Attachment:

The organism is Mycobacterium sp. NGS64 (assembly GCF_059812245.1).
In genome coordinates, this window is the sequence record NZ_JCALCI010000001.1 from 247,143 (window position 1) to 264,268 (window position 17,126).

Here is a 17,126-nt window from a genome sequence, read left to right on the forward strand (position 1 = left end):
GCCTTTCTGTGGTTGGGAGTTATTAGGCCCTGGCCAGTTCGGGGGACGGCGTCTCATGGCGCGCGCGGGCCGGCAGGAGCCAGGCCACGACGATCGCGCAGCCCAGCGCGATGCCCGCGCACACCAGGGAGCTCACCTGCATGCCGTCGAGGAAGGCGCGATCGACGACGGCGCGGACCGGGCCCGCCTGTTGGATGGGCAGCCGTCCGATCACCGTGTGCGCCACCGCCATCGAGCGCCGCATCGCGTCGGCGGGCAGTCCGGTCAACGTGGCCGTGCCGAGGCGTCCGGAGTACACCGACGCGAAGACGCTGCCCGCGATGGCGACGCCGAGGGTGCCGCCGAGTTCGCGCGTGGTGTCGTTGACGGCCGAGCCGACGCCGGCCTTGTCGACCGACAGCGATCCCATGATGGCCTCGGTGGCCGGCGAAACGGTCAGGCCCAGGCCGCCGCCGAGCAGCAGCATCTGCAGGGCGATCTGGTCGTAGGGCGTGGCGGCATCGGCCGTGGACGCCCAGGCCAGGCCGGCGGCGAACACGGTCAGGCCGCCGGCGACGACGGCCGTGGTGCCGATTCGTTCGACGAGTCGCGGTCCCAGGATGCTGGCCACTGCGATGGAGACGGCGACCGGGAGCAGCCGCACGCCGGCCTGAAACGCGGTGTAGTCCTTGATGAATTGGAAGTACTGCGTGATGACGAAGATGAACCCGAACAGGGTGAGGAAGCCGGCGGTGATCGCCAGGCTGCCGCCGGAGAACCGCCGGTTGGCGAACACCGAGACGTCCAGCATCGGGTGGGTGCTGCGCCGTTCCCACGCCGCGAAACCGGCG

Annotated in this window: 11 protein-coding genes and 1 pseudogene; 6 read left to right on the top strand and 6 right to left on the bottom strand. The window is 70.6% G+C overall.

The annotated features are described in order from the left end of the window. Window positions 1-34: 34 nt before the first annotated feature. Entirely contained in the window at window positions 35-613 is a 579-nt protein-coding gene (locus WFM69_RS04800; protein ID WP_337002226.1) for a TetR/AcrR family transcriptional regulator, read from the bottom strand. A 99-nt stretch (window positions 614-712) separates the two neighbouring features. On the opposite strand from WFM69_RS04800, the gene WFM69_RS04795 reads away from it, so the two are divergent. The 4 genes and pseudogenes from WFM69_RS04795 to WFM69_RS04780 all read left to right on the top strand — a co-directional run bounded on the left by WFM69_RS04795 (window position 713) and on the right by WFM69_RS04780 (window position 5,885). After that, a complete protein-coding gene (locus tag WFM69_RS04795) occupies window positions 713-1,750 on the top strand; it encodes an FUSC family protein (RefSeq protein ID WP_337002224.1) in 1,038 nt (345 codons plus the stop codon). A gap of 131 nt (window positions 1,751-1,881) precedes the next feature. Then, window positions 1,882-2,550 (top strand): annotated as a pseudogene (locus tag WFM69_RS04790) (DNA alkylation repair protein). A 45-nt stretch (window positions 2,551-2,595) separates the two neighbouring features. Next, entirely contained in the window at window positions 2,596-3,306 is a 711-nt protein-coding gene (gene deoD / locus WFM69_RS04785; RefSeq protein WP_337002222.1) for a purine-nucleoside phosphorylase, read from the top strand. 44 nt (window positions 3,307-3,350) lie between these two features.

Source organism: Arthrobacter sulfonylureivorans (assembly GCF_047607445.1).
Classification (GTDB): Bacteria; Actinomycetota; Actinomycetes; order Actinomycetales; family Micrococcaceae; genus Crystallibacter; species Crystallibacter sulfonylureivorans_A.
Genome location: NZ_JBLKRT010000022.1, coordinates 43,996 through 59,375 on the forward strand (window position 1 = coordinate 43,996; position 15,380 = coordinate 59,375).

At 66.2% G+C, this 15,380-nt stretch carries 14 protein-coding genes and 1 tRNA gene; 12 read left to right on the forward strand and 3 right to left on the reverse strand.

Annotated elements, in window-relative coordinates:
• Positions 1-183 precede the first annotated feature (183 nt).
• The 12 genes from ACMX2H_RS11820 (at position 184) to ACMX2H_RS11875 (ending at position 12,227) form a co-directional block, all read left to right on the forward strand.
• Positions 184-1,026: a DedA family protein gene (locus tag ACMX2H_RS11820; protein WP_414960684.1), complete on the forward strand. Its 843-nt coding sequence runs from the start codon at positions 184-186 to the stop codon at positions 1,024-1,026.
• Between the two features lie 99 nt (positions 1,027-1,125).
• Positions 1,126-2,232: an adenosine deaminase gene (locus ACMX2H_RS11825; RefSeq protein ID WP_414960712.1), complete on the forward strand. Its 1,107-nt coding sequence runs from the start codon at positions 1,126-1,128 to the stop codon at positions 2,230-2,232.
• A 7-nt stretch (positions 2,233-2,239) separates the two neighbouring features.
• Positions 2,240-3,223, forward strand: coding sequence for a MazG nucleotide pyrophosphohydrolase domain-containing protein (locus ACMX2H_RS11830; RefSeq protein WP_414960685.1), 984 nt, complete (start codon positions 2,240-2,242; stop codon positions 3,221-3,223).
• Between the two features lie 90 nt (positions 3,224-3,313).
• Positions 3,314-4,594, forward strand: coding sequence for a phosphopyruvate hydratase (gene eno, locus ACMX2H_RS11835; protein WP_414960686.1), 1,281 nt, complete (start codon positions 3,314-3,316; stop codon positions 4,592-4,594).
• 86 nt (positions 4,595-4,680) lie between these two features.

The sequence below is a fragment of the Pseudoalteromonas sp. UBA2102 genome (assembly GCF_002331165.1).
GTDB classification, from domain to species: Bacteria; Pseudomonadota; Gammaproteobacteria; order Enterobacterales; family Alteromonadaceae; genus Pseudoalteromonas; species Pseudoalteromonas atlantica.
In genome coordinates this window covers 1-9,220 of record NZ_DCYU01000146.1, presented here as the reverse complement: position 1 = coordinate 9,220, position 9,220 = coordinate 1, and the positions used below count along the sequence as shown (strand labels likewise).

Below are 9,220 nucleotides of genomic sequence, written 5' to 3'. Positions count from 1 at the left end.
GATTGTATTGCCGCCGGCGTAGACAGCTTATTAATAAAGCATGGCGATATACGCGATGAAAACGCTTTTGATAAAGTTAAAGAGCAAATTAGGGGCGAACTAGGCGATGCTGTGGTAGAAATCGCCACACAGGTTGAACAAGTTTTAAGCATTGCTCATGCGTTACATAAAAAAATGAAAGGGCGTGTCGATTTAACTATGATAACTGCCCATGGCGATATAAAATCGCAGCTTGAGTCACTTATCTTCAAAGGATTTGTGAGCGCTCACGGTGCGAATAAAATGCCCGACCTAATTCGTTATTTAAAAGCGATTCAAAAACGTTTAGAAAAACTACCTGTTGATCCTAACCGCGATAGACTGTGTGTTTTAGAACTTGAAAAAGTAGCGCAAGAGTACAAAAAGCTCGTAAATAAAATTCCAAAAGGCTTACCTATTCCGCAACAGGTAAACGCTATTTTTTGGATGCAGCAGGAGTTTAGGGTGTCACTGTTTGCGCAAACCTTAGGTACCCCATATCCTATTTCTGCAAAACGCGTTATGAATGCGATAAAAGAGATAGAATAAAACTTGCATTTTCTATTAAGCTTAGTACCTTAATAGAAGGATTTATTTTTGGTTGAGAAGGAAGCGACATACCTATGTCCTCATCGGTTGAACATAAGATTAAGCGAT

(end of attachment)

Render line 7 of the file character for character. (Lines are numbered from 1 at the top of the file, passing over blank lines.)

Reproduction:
Source organism: Arthrobacter sulfonylureivorans (assembly GCF_047607445.1).